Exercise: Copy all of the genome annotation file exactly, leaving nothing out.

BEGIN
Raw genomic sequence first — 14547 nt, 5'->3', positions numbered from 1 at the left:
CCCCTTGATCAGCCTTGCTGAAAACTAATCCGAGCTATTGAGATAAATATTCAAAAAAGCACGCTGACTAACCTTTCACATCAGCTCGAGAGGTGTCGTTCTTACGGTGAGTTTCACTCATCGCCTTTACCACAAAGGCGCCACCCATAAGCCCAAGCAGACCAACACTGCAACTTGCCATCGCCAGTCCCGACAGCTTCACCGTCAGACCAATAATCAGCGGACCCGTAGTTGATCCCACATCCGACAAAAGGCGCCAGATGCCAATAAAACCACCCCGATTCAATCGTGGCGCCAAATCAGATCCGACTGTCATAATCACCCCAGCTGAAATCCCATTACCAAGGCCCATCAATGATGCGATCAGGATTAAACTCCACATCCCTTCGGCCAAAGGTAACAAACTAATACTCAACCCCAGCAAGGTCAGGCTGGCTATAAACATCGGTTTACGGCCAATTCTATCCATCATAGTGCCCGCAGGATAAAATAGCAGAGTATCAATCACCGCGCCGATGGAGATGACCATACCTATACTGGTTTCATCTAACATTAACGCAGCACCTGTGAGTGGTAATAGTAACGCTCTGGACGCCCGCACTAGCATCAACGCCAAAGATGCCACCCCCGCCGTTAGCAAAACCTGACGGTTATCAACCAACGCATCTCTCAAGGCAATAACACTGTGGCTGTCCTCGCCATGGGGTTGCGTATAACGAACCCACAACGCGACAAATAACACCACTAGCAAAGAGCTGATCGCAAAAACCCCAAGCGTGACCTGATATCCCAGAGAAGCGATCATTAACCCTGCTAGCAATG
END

Raw genomic sequence first — 14547 nt, 5'->3', positions numbered from 1 at the left:
CCCCTTGATCAGCCTTGCTGAAAACTAATCCGAGCTATTGAGATAAATATTCAAAAAAGCACGCTGACTAACCTTTCACATCAGCTCGAGAGGTGTCGTTCTTACGGTGAGTTTCACTCATCGCCTTTACCACAAAGGCGCCACCCATAAGCCCAAGCAGACCAACACTGCAACTTGCCATCGCCAGTCCCGACAGCTTCACCGTCAGACCAATAATCAGCGGACCCGTAGTTGATCCCACATCCGACAAAAGGCGCCAGATGCCAATAAAACCACCCCGATTCAATCGTGGCGCCAAATCAGATCCGACTGTCATAATCACCCCAGCTGAAATCCCATTACCAAGGCCCATCAATGATGCGATCAGGATTAAACTCCACATCCCTTCGGCCAAAGGTAACAAACTAATACTCAACCCCAGCAAGGTCAGGCTGGCTATAAACATCGGTTTACGGCCAATTCTATCCATCATAGTGCCCGCAGGATAAAATAGCAGAGTATCAATCACCGCGCCGATGGAGATGACCATACCTATACTGGTTTCATCTAACATTAACGCAGCACCTGTGAGTGGTAATAGTAACGCTCTGGACGCCCGCACTAGCATCAACGCCAAAGATGCCACCCCCGCCGTTAGCAAAACCTGACGGTTATCAACCAACGCATCTCTCAAGGCAATAACACTGTGGCTGTCCTCGCCATGGGGTTGCGTATAACGAACCCACAACGCGACAAATAACACCACTAGCAAAGAGCTGATCGCAAAAACCCCAAGCGTGACCTGATATCCCAGAGAAGCGATCATTAACCCTGCTAGCAATG